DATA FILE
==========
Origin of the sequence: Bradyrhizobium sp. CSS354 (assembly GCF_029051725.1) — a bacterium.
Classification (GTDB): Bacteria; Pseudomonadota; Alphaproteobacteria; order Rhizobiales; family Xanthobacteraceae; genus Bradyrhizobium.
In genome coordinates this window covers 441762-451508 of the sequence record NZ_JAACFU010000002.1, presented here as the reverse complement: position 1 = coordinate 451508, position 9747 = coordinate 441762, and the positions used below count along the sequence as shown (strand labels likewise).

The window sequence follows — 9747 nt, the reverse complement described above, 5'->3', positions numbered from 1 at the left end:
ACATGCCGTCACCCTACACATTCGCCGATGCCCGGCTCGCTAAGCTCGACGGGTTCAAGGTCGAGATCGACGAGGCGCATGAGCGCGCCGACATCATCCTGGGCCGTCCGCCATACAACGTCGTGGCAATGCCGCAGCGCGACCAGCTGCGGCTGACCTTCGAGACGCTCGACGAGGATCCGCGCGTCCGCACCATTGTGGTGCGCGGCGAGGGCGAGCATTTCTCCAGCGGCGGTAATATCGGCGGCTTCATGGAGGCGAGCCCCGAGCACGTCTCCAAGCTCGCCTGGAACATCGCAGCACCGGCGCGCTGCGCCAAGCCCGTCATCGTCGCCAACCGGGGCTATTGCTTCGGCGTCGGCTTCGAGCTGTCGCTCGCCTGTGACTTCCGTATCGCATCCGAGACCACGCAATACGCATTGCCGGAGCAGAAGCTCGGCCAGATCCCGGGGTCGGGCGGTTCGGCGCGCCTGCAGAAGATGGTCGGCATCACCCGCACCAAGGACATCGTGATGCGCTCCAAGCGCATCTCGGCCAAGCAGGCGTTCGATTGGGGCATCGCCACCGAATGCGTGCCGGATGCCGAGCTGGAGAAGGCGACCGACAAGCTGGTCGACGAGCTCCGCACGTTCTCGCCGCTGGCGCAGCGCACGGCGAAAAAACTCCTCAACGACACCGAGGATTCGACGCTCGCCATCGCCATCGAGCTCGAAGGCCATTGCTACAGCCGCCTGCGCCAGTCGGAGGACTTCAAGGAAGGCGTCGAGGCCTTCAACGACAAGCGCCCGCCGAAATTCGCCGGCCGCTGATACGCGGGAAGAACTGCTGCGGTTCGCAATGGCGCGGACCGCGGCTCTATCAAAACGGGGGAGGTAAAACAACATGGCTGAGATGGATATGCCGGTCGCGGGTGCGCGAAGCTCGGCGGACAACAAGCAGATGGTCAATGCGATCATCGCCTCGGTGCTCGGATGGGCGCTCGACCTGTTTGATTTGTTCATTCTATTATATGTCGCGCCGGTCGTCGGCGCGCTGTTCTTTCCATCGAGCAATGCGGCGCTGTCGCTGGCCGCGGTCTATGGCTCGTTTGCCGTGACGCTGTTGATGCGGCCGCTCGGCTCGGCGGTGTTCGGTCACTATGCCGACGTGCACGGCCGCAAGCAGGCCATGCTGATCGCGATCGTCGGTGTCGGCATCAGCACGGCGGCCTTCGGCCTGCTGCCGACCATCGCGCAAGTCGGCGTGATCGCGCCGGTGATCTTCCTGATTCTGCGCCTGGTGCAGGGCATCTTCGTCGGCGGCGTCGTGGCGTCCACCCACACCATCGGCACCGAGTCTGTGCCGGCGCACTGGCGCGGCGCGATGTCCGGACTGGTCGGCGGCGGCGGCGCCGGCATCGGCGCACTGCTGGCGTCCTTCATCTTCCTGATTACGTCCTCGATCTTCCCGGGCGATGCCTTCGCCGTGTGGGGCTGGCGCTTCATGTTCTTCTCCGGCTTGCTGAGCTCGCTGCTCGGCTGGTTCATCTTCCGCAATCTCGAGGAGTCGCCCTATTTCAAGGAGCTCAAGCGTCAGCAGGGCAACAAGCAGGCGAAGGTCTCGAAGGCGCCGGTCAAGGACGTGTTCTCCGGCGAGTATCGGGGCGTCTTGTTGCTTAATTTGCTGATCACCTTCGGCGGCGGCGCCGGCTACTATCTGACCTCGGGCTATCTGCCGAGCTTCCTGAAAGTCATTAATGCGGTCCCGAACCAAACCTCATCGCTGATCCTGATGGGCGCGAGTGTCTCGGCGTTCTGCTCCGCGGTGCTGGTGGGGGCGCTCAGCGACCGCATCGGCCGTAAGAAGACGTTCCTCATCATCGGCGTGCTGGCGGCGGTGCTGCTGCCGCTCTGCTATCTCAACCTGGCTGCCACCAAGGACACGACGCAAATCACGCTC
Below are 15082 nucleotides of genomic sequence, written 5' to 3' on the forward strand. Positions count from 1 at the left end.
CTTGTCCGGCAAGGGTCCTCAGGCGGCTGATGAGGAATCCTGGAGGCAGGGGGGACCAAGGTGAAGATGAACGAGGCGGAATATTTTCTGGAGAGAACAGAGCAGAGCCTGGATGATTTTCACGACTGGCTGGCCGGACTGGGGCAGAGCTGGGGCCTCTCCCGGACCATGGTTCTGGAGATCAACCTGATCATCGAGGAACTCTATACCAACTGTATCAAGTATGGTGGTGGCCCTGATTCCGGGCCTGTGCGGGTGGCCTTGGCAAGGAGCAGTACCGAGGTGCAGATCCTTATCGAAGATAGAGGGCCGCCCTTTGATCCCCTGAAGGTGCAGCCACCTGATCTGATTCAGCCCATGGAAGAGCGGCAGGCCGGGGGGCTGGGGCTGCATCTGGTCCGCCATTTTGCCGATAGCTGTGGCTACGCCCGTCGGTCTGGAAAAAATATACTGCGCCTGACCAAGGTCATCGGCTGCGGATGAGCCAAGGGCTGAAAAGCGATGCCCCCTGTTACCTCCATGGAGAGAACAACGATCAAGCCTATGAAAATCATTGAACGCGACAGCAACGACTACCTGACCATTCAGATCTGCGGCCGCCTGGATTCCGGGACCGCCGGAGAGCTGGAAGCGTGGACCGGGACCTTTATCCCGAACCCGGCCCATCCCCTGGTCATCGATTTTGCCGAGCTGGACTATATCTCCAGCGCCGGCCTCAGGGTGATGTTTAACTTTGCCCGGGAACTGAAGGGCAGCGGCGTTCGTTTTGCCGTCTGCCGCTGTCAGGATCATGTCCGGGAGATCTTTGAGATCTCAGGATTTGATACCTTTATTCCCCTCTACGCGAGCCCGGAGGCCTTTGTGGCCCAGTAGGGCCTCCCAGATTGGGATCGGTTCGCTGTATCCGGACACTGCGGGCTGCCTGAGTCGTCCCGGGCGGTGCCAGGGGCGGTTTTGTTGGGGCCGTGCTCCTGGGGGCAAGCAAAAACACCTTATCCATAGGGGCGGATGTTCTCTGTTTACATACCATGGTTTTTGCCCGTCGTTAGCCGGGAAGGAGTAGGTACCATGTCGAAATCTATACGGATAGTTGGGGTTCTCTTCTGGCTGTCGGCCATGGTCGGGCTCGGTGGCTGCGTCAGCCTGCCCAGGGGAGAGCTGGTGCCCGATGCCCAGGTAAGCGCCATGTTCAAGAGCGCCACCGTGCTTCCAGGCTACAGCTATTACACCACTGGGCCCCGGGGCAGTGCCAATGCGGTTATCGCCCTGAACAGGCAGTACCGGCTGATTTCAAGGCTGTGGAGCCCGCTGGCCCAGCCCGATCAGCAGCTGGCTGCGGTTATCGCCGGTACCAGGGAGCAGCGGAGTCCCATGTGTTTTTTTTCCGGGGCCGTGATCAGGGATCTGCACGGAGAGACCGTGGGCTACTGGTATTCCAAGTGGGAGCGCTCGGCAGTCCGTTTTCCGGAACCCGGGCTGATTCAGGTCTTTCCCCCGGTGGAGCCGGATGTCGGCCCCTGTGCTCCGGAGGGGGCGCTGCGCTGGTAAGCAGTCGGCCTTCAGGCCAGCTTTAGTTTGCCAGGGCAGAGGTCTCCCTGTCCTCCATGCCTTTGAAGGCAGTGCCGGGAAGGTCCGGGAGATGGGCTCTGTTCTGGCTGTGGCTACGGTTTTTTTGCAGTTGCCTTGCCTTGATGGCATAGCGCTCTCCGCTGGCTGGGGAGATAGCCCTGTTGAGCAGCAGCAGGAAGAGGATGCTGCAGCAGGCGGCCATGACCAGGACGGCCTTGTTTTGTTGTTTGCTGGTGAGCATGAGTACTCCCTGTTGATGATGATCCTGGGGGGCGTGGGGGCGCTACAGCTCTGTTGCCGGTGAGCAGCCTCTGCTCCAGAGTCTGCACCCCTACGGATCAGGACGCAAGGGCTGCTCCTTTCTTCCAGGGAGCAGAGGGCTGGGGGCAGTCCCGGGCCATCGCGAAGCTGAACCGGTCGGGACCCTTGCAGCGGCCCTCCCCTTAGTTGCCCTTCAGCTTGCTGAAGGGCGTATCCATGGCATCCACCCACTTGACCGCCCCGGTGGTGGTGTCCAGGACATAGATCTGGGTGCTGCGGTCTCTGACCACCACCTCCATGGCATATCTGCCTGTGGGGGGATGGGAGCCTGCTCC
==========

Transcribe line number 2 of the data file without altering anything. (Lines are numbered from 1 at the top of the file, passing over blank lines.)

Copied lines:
Classification (GTDB): Bacteria; Pseudomonadota; Alphaproteobacteria; order Rhizobiales; family Xanthobacteraceae; genus Bradyrhizobium.